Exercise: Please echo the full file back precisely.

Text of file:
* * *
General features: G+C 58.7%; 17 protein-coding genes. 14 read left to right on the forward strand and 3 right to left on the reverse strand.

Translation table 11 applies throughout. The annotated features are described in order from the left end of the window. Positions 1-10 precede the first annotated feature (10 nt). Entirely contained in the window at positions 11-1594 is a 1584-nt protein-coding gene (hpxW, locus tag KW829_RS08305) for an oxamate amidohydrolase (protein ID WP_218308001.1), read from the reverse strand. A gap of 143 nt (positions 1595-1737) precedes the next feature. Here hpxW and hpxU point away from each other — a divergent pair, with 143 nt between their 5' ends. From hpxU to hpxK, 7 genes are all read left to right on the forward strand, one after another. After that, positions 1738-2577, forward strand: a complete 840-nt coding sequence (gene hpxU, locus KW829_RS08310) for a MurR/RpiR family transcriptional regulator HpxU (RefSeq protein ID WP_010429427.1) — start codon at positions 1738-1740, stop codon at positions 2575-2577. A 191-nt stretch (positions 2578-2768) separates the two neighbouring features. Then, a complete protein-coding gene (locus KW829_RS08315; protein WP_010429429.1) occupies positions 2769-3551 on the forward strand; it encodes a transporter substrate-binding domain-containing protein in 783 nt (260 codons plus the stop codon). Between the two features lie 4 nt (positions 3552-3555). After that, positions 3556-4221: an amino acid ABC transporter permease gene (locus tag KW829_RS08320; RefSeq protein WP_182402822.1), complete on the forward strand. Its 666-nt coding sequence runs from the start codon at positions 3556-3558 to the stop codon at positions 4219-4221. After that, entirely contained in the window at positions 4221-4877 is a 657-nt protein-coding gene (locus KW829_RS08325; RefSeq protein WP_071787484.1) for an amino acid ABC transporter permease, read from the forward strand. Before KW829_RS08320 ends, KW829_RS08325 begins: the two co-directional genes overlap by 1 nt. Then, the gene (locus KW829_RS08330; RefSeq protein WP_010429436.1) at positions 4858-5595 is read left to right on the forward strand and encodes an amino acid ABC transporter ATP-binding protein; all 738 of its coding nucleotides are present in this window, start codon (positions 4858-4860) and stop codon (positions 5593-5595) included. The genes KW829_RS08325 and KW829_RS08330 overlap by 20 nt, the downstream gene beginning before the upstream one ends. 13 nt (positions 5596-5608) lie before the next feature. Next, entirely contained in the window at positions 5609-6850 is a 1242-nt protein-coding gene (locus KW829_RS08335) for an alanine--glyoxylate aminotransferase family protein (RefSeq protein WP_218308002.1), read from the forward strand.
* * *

General features: G+C 58.7%; 17 protein-coding genes. 14 read left to right on the forward strand and 3 right to left on the reverse strand.

Translation table 11 applies throughout. The annotated features are described in order from the left end of the window. Positions 1-10 precede the first annotated feature (10 nt). Entirely contained in the window at positions 11-1594 is a 1584-nt protein-coding gene (hpxW, locus tag KW829_RS08305) for an oxamate amidohydrolase (protein ID WP_218308001.1), read from the reverse strand. A gap of 143 nt (positions 1595-1737) precedes the next feature. Here hpxW and hpxU point away from each other — a divergent pair, with 143 nt between their 5' ends. From hpxU to hpxK, 7 genes are all read left to right on the forward strand, one after another. After that, positions 1738-2577, forward strand: a complete 840-nt coding sequence (gene hpxU, locus KW829_RS08310) for a MurR/RpiR family transcriptional regulator HpxU (RefSeq protein ID WP_010429427.1) — start codon at positions 1738-1740, stop codon at positions 2575-2577. A 191-nt stretch (positions 2578-2768) separates the two neighbouring features. Then, a complete protein-coding gene (locus KW829_RS08315; protein WP_010429429.1) occupies positions 2769-3551 on the forward strand; it encodes a transporter substrate-binding domain-containing protein in 783 nt (260 codons plus the stop codon). Between the two features lie 4 nt (positions 3552-3555). After that, positions 3556-4221: an amino acid ABC transporter permease gene (locus tag KW829_RS08320; RefSeq protein WP_182402822.1), complete on the forward strand. Its 666-nt coding sequence runs from the start codon at positions 3556-3558 to the stop codon at positions 4219-4221. After that, entirely contained in the window at positions 4221-4877 is a 657-nt protein-coding gene (locus KW829_RS08325; RefSeq protein WP_071787484.1) for an amino acid ABC transporter permease, read from the forward strand. Before KW829_RS08320 ends, KW829_RS08325 begins: the two co-directional genes overlap by 1 nt. Then, the gene (locus KW829_RS08330; RefSeq protein WP_010429436.1) at positions 4858-5595 is read left to right on the forward strand and encodes an amino acid ABC transporter ATP-binding protein; all 738 of its coding nucleotides are present in this window, start codon (positions 4858-4860) and stop codon (positions 5593-5595) included. The genes KW829_RS08325 and KW829_RS08330 overlap by 20 nt, the downstream gene beginning before the upstream one ends. 13 nt (positions 5596-5608) lie before the next feature. Next, entirely contained in the window at positions 5609-6850 is a 1242-nt protein-coding gene (locus KW829_RS08335) for an alanine--glyoxylate aminotransferase family protein (RefSeq protein WP_218308002.1), read from the forward strand.